Anatomical and physiological aspects involving rats and mice have shown similarities and differences between these experimental animal models. In cardiovascular physiology research, rats are being substituted by mice since mice are more susceptible to genetic manipulation. Nevertheless, little is known about mice normal anatomy and/or physiology to allow the correct interpretation of altered responses on genetically manipulated animals. The morphometric ultrastructural parameters of the aortic depressor nerve (ADN) and extrinsic renal nerve (SRN) were compared between Wistar rats and C57BL/6J mice. After spontaneous activity recordings together with the arterial pressure pulse, ADN and SRN were dissected and prepared for light and transmission electron microscopy. Morphometry was performed with an image analysis software and took into consideration the fascicle area and diameter, myelinated and unmyelinated fiber number, density, area and diameter, myelin sheath area and the g-ratio. Comparisons were made for the same nerve between mice and rats and differences were considered significant when p<0.05. Both nerves were large in rats compared to mice, as were the myelinated fibers. On the other hand, unmyelinated fibers density, size and distributions were not different between species. These results suggest physiological differences on the fast conduction fibers between species, with possible different functional role. Morphological comparisons of the quantitative composition of peripheral nerves in different species and strains are very rare.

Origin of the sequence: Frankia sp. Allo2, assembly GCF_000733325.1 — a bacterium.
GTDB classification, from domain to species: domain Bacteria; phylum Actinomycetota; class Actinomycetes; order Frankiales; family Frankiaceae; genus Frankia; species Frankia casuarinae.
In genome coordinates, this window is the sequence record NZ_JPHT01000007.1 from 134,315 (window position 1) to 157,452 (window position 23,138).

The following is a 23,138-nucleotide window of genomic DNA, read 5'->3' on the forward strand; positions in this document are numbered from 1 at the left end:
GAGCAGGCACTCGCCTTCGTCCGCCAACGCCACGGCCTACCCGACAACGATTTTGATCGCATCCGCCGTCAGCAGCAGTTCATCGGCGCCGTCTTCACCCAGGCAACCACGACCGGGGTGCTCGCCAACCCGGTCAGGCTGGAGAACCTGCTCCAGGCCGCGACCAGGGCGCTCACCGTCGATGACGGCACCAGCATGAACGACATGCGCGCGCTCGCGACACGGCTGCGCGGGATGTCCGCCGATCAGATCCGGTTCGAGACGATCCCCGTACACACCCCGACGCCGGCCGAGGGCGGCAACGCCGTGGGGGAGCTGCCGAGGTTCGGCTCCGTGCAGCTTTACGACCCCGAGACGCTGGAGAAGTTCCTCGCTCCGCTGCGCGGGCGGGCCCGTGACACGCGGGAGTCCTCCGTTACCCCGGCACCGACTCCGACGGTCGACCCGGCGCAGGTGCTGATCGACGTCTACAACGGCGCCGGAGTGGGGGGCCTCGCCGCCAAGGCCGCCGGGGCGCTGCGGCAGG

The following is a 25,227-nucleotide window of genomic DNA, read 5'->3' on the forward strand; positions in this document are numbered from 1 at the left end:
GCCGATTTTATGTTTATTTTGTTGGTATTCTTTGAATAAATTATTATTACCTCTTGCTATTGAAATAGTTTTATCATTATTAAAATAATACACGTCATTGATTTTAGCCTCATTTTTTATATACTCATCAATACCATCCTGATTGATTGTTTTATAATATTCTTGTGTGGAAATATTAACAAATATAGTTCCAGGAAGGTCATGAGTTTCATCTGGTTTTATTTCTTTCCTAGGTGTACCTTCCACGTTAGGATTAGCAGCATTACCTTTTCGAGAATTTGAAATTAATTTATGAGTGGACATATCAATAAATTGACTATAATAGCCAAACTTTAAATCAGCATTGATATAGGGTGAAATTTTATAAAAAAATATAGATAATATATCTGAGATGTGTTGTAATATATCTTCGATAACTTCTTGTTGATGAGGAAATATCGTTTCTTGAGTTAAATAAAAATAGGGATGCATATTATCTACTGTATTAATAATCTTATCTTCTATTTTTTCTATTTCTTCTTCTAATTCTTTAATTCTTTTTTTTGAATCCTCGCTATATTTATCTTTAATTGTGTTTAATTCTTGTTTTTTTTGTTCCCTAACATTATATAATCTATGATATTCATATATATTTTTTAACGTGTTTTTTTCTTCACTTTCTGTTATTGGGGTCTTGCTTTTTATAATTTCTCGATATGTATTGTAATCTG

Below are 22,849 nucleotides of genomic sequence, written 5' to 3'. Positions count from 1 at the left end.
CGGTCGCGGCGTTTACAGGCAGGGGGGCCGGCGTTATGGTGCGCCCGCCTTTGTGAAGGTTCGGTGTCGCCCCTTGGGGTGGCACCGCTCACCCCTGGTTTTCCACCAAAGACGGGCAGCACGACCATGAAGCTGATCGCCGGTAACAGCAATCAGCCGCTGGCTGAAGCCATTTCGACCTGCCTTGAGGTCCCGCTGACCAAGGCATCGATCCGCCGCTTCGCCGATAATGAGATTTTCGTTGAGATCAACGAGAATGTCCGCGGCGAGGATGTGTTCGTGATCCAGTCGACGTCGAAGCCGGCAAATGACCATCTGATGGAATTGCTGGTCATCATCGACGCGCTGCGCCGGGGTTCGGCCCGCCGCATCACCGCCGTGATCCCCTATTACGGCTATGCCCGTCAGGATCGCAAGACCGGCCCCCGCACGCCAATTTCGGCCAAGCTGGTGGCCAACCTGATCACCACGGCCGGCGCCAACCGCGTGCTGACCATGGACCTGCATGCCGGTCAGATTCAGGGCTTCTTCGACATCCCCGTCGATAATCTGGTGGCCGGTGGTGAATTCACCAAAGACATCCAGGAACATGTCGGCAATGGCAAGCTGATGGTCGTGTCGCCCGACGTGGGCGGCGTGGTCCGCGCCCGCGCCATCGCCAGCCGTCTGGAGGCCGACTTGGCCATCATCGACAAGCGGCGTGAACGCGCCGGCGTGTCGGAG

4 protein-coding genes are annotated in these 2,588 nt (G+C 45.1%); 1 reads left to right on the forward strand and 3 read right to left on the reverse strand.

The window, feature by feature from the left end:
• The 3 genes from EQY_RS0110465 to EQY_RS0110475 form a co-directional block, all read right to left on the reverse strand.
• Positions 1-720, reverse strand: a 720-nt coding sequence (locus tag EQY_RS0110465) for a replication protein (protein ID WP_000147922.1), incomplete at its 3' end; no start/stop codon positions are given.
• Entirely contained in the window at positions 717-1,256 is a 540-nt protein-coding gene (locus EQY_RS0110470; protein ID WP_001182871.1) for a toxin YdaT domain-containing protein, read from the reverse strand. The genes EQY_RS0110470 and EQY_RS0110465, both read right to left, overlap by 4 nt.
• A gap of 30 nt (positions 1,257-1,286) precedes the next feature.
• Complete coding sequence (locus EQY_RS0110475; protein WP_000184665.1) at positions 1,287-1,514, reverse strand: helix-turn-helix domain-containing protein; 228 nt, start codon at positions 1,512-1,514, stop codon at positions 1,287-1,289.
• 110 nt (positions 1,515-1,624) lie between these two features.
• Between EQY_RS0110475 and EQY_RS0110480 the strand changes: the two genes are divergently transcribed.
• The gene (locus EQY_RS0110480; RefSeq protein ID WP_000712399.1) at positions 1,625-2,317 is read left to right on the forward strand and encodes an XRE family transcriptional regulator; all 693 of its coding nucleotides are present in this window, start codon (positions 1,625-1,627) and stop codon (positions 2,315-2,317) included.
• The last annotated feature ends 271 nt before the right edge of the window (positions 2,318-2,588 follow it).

Fazan VPS, Ultrastructural Morphometry of the Aortic Depressor Nerves and Extrinsic Renal Nerves: Similarities and Differences between Mice and Rats
Last date updated on July, 2014